On the nationwide warning day on December 8th, all available systems should be used to warn the population. “We have to prepare ourselves better for disasters in the future,” said Interior Minister Nancy Faeser (SPD) to the dpa news agency. Above all, this included modern systems to warn the population of danger very quickly and in a targeted manner. “We now have to make up for the omissions of the last decades in this area very quickly,” she added.

There will therefore be a nationwide warning day on December 8th, during which a test warning message with the highest warning level will be sent to mobile devices in Germany for the first time. For an effective, reliable warning infrastructure, other channels are needed in addition to this warning via cell broadcasting. “During the nationwide warning day, we will therefore test all warning systems used in Germany, including the sirens,” announced Faeser.

Regarding the state of civil and civil protection in general, she said: “It was a mistake that so much was dismantled there in the past, such as a functioning siren system that we used to have in Germany.” The federal government is now helping “very much “ during reconstruction. The joint competence center founded by the federal and state governments at the Federal Office for Civil Protection and Disaster Assistance (BBK) at the last conference of interior ministers will help to be better prepared for different crisis scenarios in the future.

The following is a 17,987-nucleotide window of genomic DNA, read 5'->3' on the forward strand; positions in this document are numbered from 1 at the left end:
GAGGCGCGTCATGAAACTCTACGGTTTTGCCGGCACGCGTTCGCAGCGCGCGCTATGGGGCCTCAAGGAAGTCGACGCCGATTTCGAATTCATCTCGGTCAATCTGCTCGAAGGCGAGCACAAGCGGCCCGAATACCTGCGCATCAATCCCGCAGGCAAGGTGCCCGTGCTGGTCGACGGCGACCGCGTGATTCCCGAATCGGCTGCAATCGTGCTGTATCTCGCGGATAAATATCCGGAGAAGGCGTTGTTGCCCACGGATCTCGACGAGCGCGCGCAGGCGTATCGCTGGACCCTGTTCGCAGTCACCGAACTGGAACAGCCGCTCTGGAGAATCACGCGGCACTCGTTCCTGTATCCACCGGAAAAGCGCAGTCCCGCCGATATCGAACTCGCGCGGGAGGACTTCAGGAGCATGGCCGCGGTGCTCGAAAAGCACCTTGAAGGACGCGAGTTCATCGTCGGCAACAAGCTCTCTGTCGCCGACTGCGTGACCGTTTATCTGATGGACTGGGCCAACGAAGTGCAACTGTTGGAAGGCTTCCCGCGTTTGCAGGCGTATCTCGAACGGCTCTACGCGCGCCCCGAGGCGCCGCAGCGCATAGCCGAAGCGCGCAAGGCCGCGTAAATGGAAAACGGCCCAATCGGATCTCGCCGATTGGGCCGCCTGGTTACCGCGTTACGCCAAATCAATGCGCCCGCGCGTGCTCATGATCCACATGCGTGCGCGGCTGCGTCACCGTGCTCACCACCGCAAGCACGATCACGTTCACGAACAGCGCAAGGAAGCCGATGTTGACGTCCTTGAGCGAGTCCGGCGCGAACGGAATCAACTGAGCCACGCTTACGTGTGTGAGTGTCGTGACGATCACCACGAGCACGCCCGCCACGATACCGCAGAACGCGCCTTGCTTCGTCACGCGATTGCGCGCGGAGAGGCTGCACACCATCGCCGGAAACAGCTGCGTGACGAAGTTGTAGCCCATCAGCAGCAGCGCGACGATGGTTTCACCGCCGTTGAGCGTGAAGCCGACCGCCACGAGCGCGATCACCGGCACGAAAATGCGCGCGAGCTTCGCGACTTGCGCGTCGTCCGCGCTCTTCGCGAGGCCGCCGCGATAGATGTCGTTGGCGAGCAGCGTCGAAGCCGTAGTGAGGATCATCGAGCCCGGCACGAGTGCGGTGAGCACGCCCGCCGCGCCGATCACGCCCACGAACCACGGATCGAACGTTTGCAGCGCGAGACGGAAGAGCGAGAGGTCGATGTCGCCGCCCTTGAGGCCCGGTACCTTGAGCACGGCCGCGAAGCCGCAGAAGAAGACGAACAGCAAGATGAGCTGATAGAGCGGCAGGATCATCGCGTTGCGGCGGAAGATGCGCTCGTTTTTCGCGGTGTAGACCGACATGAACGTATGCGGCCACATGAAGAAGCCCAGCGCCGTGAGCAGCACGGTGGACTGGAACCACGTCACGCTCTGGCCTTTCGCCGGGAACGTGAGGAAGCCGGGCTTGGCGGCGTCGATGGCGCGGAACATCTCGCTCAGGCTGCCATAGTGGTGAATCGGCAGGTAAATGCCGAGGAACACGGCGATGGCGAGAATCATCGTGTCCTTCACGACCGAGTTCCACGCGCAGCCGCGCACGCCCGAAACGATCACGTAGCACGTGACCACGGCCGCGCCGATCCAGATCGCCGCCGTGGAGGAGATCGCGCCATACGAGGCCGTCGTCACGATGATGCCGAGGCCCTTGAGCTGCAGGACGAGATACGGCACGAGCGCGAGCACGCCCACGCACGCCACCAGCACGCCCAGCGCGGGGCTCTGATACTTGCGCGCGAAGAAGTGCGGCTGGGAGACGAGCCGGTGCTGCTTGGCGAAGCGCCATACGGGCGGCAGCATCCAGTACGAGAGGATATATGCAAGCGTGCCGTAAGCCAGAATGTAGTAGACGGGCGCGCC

“We had a terrible flood last year. We’ve had bad fires just recently,” the minister said. More precautions would also have to be taken to deal with crisis scenarios caused by climate change.

After the end of the Cold War, the sirens to warn the population were removed in many places, for example in Berlin. The federal government is now promoting the development of new sirens. The first of these new sirens were installed in the capital just a few weeks ago.

Lower Saxony’s Interior Minister Boris Pistorius (SPD), among others, recently advocated the abolition of the previous strict separation between civil protection, for which the federal states are responsible in Germany, and civil protection in the event of defense and tension, which is the responsibility of the federal government. pronounced.

When asked how she would like to be remembered one day as Federal Minister of the Interior, Faeser replied: “For me it is very important that we show our police more appreciation.” She also hopes that one day we will be able to say: “Ms done everything for internal security in our country and in combating any form of extremism.”